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India on firm growth path with bold moves like note ban, GST: Opec

India is the world's third-largest oil consumer, During 2000 to 2015, imports from Opec nations increased from $2 bn to $140 bn

Press Trust of India  |  New Delhi 

opec, OPEC, oil, output
Secretary General of Opec Mohammed Sanusi Barkindo

is experiencing some of the greatest structural changes as bold new reforms like note ban and have put the country firmly on a sustainable growth path, cartel Opec's Secretary General said on Tuesday.

Speaking at the Energy Forum by CERAWeek, he said the country's expanding middle class represents a growing source of demand, not just for energy but for goods and services from around the world.

"India's economy has been experiencing some of the greatest structural changes in a generation. A slate of bold new reforms, embarked upon under the visionary leadership of Prime Minister Modi, has put the country firmly on a sustainable dynamic growth path particularly when it comes to energy," he said.

Reforms, including policy, the Goods and Services (GST), and efforts to diversify the energy mix have all been designed to move the country toward sustainable growth and stability, he said.

He further said that with major growth in transportation sector, expansion in exports of numerous goods and services, world-renowned IT sector, a strong services sector and solid manufacturing base, has undergone a great economic transformation and its role in the global marketplace, as well as involvement in international trading networks, are admired signposts.

"At Opec, we have been paying close attention to these macroeconomic and business trends in Some of them shall directly benefit the growing populations of Opec's own member countries," Barkindo said.

In particular, he said, is working to better understand the potential impacts that such beneficial economic changes may have on future demand.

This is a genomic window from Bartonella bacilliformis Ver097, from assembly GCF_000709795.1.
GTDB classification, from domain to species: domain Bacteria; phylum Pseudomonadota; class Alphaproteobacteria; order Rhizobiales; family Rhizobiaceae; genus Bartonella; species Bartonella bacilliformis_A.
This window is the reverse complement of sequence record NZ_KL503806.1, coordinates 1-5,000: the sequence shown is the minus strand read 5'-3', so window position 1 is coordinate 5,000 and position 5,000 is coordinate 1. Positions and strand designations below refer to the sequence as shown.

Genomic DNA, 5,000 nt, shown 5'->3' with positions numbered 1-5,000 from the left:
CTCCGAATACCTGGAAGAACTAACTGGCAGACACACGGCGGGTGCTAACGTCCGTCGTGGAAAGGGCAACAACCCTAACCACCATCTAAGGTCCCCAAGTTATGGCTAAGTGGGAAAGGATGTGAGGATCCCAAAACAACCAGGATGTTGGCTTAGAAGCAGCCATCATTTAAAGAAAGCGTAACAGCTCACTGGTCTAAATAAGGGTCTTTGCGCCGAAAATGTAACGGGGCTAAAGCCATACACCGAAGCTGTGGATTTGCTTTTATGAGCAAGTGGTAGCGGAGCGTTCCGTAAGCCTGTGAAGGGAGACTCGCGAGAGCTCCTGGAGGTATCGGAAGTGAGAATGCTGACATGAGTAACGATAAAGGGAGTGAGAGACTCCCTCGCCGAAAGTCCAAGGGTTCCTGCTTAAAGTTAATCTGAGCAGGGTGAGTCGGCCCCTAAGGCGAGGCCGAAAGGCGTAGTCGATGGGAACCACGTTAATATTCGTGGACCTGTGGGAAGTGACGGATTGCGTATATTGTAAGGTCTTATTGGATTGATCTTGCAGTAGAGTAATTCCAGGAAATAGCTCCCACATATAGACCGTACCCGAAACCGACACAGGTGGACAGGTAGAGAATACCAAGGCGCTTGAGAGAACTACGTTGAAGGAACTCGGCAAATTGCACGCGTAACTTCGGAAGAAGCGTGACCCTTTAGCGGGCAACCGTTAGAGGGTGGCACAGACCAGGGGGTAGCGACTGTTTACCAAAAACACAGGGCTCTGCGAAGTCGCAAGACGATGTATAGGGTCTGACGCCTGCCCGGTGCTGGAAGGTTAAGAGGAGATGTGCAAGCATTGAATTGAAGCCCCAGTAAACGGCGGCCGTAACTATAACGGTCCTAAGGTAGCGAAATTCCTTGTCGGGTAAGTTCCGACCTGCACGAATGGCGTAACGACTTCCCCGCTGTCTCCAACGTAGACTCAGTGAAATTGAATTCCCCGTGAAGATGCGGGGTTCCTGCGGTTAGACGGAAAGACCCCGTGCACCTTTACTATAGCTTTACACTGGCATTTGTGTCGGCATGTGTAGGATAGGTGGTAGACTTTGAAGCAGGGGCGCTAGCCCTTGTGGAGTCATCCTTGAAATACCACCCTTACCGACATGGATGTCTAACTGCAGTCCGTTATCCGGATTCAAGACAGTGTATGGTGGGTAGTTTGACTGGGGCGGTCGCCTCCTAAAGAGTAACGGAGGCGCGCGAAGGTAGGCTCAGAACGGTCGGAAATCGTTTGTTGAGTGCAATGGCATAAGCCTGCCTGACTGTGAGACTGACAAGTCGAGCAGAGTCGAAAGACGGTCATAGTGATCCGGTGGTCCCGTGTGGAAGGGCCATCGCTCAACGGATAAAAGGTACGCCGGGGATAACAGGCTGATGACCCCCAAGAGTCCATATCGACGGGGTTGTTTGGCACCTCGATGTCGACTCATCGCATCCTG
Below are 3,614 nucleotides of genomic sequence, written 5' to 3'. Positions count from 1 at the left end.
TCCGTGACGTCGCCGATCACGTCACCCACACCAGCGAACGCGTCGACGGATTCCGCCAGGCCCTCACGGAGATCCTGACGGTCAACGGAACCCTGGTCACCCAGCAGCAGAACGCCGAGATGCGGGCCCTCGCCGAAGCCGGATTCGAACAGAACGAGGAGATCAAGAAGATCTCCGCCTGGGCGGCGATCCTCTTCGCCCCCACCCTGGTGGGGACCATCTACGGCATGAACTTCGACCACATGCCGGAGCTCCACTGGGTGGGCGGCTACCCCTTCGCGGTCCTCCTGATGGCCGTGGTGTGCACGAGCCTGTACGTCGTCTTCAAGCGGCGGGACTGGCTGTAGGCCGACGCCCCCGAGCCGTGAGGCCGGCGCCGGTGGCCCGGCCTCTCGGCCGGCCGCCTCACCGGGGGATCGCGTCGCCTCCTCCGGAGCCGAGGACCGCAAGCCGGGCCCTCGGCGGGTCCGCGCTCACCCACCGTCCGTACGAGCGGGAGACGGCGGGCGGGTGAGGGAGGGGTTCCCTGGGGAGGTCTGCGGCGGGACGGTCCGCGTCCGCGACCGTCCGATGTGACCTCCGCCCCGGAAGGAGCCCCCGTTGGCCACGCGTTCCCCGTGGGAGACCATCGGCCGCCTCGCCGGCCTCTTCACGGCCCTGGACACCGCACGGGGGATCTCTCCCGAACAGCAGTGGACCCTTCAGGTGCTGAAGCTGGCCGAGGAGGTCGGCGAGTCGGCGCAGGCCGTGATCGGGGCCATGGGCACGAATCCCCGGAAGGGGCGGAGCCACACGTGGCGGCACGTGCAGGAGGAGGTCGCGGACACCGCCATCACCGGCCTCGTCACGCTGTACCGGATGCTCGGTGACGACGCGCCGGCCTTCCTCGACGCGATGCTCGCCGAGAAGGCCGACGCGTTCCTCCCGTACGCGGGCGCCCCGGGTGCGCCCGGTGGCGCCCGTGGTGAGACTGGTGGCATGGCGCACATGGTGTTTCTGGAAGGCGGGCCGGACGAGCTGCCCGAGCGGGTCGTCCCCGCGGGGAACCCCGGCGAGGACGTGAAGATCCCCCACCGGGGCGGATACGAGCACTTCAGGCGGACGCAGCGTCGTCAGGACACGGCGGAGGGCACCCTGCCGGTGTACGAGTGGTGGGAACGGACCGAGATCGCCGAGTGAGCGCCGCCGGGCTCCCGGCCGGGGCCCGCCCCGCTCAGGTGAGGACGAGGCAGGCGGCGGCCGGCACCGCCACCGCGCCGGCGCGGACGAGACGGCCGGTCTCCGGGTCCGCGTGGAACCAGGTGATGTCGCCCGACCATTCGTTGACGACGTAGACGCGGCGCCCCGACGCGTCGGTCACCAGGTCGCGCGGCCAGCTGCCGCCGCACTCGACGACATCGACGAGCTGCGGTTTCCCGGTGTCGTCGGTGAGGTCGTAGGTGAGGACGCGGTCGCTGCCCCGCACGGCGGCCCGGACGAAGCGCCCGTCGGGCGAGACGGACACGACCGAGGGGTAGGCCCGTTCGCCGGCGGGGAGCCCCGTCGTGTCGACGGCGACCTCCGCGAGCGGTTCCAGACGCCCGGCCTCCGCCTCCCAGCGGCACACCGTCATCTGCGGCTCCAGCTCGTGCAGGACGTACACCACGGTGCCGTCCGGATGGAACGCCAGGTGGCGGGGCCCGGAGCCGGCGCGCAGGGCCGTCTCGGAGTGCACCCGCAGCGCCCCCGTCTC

"even sees world demand growth increasingly shifting to We anticipate that by 2040, India's demand will increase by more than 150 per cent to 10.1 million barrels per day from around 4 mbpd currently," he said.

The country's total share of global demand is also seen rising to over 9 per cent by 2040 from 4 per cent now.

"There are many factors helping to foster, strengthen and support the deepening relationship between and India," he said.

During 2000 to 2015, India's imports from nations increased from $2 billion to nearly $140 billion. countries' imports from increased from $5 billion in 2000-2001 to $56 billion by 2015.

"In terms of crude oil, what we see is similarly impressive in terms of growth. India's total imports have risen to close to 4.3 mbpd in 2016 from around 1.5 mbpd in 2000. Nearly 80 per cent of these total imports came from member countries," he said.

This has been because of demand in India, which last year was the fastest in the world, with an increase of close to 340,000 barrels per day or 8.3 per cent.

currently is the world's third-largest consumer.

"Along with other producers, we have all seen that constructive dialogue and flexible cooperation can play an important role in maintaining stable markets," he said.

First Published: Tue, October 10 2017. 15:59 IST